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PRODUCTIVITY

Resolving employee conflict

Q: Two members of my staff don’t get along with each other—at all. The constant bickering and other childish behavior have me at my wit’s end. Sometimes I feel like I’m an elementary school teacher as opposed to a manager. This isn’t what I signed on for, and it’s really affecting my attitude toward the job. Any suggestions you can offer will be appreciated.

A: Employee conflict is a major source of frustration for managers, and a major time suck. Research shows that managers spend at least 25 percent of their time resolving workplace conflict. This equates to approximately 500 hours per year. Not a very good use of your time or the practice’s salary dollars, is it?

And that’s only the impact on the manager. From an employee standpoint, a work environment rife with conflict likewise results in frustration, and this frustration results in job dissatisfaction, disengagement, and potential turnover.

That turnover also has financial repercussions. The cost of replacing an employee is approximately 1.5 to 2 times the employee’s salary and benefits, when you factor in recruitment expenses, on-boarding costs, and lost productivity.

Needless to say, resolving employee conflict is a managerial must.

But how do you do this? A wide range of personalities, points of view, and approaches to tasks make conflict almost a given, don’t they?

Perhaps. Yet, fortunately, you have tools at your disposal to help alleviate conflict: office policies, job descriptions, and performance appraisals.

Here’s how to leverage these tools.

Office policies

If, for example, you have a policy about patient billing and collection, insert a statement similar to this: Staff members will work together as a team for billing efficiency and maximum success in collection.

A modified version of this sentence will work in other policies as well, including a policy for patient scheduling and appointments.

When appropriate, you may choose to get more specific, as in: The receptionist will work closely with medical staff to ensure timely patient scheduling and attention to patients keeping their appointments.

When inserting these kinds of statements, give some thought to points of staff conflict (and your pain points) and try to address them.

Once you make changes to policies, distribute the revised policies to staff members, with the changes highlighted. You should include an introductory email, stating that staff members are required to comply with office policies.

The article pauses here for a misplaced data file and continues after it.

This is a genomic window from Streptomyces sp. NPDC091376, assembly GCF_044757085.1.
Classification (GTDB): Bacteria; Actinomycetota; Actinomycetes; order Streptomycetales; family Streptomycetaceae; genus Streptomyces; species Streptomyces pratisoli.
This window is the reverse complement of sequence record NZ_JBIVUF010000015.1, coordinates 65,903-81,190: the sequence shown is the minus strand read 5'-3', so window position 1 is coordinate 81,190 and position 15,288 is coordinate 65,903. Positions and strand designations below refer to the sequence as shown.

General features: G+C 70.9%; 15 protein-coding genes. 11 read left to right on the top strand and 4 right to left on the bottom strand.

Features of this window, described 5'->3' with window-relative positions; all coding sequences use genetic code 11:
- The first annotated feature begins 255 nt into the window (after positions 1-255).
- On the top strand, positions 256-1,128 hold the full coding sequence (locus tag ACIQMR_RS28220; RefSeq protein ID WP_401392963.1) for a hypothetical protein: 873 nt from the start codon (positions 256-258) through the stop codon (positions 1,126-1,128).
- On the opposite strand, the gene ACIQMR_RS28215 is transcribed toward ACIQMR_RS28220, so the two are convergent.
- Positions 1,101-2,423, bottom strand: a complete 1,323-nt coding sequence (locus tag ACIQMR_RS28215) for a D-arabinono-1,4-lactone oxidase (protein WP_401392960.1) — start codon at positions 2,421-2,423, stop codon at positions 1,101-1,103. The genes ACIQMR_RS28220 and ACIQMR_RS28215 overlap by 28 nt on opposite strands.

Job descriptions

At the same time, take a look at the job descriptions for the various positions in your office. These documents should include individual tasks, as well as overlapping responsibilities and areas the position supports.

For example, the receptionist’s job description may include a statement like this: Support medical staff by ensuring timely patient scheduling.

The billing clerk, on the other hand, could be responsible for providing the receptionist with invoices for mailing. The description for that position would then read: Provide receptionist with invoices on a weekly basis.

At the same time, the receptionist’s job description would read: Receive invoices from the billing clerk and mail within one business day.

What you’re doing is providing a map for tasks, holding people accountable, and avoiding confusion that leads to conflict

Performance appraisals

Now that you have policies that define what should be done and how, as well as job descriptions that detail responsibilities, you have tools for measuring job performance.

When you meet with a staff member to discuss performance, you can point to these documents and emphasize the necessity of following them. Similarly, any counseling about workplace behavior should be done in the context of policies and job descriptions.

Although you might wish to address a staffer’s personality traits, by keeping it professional you’ll keep the focus where it belongs: on doing the job. The message, when delivered properly, will come across loud and clear. Staff members may not always like one another, but they will work together in harmony because their jobs depend on it.


Editor’s picks:

Why your medical practice needs job descriptions


Model Tool: Job description template


How to conduct fair and effective performance reviews


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